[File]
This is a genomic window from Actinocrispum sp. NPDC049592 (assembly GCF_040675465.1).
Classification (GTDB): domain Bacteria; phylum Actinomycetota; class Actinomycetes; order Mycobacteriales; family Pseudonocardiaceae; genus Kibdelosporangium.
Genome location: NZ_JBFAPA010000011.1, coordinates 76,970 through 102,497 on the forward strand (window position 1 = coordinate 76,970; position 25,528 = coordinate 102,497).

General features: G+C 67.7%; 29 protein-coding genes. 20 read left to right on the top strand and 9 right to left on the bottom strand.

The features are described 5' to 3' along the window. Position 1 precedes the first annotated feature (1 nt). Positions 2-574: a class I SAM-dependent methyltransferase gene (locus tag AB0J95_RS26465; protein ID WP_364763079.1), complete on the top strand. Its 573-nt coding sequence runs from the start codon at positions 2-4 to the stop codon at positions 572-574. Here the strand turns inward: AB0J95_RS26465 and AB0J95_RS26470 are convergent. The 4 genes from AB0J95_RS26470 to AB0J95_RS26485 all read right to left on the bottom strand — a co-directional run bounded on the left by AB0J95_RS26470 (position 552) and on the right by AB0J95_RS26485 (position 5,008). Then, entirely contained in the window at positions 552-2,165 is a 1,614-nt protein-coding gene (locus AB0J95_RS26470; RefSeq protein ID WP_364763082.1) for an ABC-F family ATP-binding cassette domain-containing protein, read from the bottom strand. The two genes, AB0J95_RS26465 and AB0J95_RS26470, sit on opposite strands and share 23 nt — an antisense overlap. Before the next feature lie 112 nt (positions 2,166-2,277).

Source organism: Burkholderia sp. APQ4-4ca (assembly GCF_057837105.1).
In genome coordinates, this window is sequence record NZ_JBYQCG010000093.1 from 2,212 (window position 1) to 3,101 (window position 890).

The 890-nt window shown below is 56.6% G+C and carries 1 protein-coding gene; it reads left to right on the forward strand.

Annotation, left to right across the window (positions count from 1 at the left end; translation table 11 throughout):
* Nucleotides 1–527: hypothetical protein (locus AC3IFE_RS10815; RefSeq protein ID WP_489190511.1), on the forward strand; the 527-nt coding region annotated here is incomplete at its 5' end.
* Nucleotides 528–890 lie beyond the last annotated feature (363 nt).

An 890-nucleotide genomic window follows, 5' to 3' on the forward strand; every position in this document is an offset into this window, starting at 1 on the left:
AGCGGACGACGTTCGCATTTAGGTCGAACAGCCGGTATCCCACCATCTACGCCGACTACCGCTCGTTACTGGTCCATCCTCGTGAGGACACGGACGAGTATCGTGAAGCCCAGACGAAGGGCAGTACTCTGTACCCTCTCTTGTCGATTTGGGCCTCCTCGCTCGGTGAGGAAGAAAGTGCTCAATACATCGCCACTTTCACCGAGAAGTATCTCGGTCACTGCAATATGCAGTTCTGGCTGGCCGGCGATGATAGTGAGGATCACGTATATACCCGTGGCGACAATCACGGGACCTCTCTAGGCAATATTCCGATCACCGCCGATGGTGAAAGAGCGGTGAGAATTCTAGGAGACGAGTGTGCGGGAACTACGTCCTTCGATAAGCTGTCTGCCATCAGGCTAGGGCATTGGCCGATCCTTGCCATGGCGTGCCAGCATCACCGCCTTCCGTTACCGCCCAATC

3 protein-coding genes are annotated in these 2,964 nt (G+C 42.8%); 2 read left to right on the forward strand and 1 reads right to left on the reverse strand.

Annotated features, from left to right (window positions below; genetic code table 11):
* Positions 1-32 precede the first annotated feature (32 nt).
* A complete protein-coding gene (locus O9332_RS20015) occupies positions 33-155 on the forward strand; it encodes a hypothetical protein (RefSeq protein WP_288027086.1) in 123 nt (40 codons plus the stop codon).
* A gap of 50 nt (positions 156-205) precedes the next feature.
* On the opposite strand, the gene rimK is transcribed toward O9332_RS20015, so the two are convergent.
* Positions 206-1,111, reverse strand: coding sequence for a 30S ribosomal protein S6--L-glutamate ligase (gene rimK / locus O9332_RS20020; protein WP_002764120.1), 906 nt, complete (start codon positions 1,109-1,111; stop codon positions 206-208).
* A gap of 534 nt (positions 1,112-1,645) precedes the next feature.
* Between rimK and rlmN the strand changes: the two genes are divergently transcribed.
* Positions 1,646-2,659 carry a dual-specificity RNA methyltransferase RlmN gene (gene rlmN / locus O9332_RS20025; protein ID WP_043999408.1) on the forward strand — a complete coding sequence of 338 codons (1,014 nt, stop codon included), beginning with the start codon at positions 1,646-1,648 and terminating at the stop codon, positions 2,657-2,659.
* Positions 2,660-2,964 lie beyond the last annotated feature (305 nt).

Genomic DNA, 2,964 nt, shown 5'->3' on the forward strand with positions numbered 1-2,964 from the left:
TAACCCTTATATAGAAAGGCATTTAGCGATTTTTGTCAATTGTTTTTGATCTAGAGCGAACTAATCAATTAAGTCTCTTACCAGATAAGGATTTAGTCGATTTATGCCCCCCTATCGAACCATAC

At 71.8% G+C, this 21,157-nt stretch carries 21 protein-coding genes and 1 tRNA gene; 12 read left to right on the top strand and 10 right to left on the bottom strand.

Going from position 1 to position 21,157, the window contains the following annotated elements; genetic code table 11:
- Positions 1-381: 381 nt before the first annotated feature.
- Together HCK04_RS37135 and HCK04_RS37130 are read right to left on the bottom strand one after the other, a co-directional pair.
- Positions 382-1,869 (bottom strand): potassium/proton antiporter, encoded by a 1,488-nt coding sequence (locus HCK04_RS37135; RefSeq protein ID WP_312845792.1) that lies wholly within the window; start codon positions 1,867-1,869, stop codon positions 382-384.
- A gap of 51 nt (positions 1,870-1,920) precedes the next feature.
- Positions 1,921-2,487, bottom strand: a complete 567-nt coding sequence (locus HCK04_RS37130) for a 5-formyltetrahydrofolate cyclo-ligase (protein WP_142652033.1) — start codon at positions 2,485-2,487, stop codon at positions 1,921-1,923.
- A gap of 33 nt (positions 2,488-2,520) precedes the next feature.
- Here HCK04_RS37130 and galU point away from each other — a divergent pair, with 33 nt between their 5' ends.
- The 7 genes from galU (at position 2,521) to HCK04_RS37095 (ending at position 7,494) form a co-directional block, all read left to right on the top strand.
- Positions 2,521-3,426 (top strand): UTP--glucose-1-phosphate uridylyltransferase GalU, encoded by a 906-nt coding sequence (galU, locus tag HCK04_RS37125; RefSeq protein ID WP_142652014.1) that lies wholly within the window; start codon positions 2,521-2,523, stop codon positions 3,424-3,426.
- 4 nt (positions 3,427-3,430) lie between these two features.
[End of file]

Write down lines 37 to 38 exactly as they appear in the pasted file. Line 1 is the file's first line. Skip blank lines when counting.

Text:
- Positions 2,521-3,426 (top strand): UTP--glucose-1-phosphate uridylyltransferase GalU, encoded by a 906-nt coding sequence (galU, locus tag HCK04_RS37125; RefSeq protein ID WP_142652014.1) that lies wholly within the window; start codon positions 2,521-2,523, stop codon positions 3,424-3,426.
- 4 nt (positions 3,427-3,430) lie between these two features.